DALLAS — On an empty acre of Dallas’ Bonton Farms, something’s creating a buzz.
And it’s not just the bees.
Baxter Perry-Miller, 15, is the talk of the town.
Perry-Miller is a Boy Scout, and the reason he’s getting so much attention is because, by putting bees at Bonton, he’s accomplished something remarkable.
“If I were to go back to myself in first grade, I wouldn’t have believed that I would’ve been able to do this,” he said.
Perry-Miller’s unlikely accomplishment started at the Trinity River Audobon Center in Dallas, where he built and installed trash cans.
It was the first step in his attempt to earn the distinguished conservation award, the rarest award in all of Boy Scouts.
So rare that, at the time, no one in his troop had ever even heard of it.
“Their response was, ‘what’s that?,’” Perry-Miller said back in 2019. “It’s kind of nice to work on something that not many people know about.”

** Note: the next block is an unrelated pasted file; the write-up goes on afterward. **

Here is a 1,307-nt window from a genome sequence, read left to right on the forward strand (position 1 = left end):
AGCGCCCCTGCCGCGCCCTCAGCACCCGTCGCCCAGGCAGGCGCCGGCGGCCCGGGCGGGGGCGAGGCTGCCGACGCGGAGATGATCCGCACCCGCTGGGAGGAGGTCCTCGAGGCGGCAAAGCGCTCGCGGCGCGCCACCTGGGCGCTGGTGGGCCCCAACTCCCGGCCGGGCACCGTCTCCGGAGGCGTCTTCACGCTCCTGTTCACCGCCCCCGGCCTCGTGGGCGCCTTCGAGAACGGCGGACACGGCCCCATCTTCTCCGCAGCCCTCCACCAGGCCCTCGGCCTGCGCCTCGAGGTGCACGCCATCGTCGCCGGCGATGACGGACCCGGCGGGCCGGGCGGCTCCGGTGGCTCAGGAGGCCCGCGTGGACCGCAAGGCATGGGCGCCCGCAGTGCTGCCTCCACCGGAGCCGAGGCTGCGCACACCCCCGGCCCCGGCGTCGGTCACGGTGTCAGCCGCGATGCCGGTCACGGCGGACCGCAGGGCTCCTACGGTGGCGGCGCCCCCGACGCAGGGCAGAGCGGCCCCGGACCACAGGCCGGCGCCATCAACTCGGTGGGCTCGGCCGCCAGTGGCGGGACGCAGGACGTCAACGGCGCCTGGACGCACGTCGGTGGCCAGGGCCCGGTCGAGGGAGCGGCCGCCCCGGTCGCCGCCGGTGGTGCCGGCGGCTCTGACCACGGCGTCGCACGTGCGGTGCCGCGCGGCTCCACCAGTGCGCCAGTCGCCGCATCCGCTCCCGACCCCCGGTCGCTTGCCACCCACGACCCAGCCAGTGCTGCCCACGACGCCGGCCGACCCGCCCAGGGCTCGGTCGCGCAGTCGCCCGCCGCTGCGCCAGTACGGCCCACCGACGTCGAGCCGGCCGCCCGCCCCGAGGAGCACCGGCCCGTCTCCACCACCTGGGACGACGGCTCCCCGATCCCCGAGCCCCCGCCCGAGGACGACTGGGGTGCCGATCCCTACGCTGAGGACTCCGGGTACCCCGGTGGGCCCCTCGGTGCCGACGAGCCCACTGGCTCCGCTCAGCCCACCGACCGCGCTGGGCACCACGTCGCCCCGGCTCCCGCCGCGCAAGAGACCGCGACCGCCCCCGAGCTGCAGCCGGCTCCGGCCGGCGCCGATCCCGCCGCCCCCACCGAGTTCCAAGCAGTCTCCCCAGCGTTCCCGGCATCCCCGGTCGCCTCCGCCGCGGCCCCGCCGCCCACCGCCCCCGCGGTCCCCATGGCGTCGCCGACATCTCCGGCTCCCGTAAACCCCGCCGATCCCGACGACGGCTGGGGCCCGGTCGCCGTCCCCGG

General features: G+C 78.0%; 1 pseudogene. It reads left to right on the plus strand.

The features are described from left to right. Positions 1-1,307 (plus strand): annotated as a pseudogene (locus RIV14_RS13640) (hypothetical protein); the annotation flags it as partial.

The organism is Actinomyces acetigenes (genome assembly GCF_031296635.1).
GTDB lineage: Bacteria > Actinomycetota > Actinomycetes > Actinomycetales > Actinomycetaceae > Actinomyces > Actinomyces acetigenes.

The Boy Scouts have been around since 1910 and out of 110 million, only about 150 Scouts have ever earned the award.
It requires Scouts to complete four big projects in environmental conservation.
After installing the trash cans, Perry-Miller organized a battery drive, and then tracked and released quail at Lake Lewisville.
His final project was installing beehives and introducing native plants to the former concrete dumping site that’s now Bonton Farms.
In all, he’s invested two years and more than 2,000 hours toward earning this award.
Once he completes some paperwork, he’ll earn the Boy Scout equivalent of an Olympic medal.
Although, he said he doesn’t need it.
“I never saw this award and said, ‘I’m getting the award for the award,’” Perry-Miller said. “I worked on this award so that I could help the world and make an impact. I love being able to leave a place better than I found it.”
He’s said selflessness is addicting because once you make an investment in the outdoors, it’s bound to grow on you.